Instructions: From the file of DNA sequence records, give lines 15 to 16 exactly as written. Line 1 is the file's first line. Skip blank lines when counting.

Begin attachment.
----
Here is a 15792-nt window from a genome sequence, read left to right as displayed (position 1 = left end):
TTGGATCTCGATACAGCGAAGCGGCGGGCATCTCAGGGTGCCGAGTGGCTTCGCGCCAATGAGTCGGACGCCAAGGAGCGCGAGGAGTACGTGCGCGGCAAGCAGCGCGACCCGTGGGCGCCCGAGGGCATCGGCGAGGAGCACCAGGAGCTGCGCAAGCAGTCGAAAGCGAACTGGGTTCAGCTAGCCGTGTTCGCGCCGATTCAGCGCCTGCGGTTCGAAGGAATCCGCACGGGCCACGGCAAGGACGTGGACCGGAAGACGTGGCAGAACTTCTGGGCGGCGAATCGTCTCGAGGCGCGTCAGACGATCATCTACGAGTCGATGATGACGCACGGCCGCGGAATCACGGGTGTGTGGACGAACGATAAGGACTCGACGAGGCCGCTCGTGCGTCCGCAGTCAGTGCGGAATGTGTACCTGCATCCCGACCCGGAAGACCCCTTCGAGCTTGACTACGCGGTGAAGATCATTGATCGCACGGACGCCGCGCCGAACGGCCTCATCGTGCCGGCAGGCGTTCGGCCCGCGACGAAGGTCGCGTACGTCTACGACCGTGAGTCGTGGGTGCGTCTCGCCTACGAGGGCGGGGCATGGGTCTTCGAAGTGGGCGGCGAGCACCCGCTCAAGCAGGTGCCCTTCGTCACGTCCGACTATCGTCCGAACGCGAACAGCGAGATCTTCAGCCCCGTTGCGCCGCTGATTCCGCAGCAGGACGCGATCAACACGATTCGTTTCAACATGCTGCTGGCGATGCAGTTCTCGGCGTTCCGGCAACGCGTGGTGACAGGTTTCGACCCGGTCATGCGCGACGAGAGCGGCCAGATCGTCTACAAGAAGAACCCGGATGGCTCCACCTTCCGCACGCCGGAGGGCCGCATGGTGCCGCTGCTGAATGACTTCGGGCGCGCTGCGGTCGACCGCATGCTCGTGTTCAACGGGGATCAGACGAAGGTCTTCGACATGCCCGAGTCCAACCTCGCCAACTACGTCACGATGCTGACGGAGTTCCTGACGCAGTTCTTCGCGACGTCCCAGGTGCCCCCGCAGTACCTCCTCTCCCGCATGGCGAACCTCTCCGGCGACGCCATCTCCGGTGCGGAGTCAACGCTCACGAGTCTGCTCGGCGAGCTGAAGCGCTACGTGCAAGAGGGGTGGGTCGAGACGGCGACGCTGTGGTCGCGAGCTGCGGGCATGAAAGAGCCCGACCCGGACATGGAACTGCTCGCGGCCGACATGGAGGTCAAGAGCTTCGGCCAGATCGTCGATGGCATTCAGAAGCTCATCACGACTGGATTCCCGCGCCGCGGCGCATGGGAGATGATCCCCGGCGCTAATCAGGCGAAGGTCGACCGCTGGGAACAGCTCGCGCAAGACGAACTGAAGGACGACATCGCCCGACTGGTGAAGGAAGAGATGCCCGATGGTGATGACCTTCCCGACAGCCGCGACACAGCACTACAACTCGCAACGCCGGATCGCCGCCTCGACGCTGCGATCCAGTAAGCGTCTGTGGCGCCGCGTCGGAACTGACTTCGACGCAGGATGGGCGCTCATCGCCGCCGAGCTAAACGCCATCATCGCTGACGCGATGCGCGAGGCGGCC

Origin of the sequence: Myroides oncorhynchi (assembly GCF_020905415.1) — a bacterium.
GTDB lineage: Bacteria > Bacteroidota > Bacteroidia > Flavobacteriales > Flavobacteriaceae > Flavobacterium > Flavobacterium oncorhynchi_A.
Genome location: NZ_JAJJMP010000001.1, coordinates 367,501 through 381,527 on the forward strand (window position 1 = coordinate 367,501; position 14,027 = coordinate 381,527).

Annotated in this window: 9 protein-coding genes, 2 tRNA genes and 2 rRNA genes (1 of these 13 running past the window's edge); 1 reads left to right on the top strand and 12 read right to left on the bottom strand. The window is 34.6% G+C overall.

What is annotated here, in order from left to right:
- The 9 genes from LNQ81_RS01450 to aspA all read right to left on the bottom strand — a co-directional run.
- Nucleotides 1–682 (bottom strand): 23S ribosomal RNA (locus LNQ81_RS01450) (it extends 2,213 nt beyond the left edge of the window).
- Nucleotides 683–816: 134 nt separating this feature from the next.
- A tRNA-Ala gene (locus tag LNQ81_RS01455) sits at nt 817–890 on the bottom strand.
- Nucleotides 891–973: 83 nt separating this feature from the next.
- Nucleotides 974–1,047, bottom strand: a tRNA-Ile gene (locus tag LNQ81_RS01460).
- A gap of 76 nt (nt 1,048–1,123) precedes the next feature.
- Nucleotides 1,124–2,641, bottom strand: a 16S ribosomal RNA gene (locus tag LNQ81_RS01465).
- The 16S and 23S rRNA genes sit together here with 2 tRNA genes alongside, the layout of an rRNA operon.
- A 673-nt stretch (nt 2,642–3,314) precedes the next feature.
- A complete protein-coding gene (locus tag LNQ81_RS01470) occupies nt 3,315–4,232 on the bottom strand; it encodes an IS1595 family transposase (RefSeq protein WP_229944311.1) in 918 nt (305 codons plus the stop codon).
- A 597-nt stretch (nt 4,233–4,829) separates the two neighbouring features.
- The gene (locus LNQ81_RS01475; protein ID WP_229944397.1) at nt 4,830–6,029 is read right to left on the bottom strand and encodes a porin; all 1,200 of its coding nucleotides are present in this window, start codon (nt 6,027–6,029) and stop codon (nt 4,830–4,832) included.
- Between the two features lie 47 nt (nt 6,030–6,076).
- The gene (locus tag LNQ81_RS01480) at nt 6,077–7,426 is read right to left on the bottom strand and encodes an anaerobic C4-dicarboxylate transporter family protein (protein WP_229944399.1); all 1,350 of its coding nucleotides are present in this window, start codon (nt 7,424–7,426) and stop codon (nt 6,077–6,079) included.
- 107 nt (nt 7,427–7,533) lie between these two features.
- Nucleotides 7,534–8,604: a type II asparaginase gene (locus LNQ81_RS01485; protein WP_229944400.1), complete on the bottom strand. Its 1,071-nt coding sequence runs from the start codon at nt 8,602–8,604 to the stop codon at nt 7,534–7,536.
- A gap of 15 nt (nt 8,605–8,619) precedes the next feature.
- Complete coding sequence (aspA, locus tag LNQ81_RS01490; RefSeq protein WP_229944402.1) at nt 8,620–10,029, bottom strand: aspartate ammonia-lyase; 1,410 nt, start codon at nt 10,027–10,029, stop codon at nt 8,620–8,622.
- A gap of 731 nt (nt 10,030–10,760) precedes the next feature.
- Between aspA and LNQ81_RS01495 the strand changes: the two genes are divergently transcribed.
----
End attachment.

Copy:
- Nucleotides 1,124–2,641, bottom strand: a 16S ribosomal RNA gene (locus tag LNQ81_RS01465).
- The 16S and 23S rRNA genes sit together here with 2 tRNA genes alongside, the layout of an rRNA operon.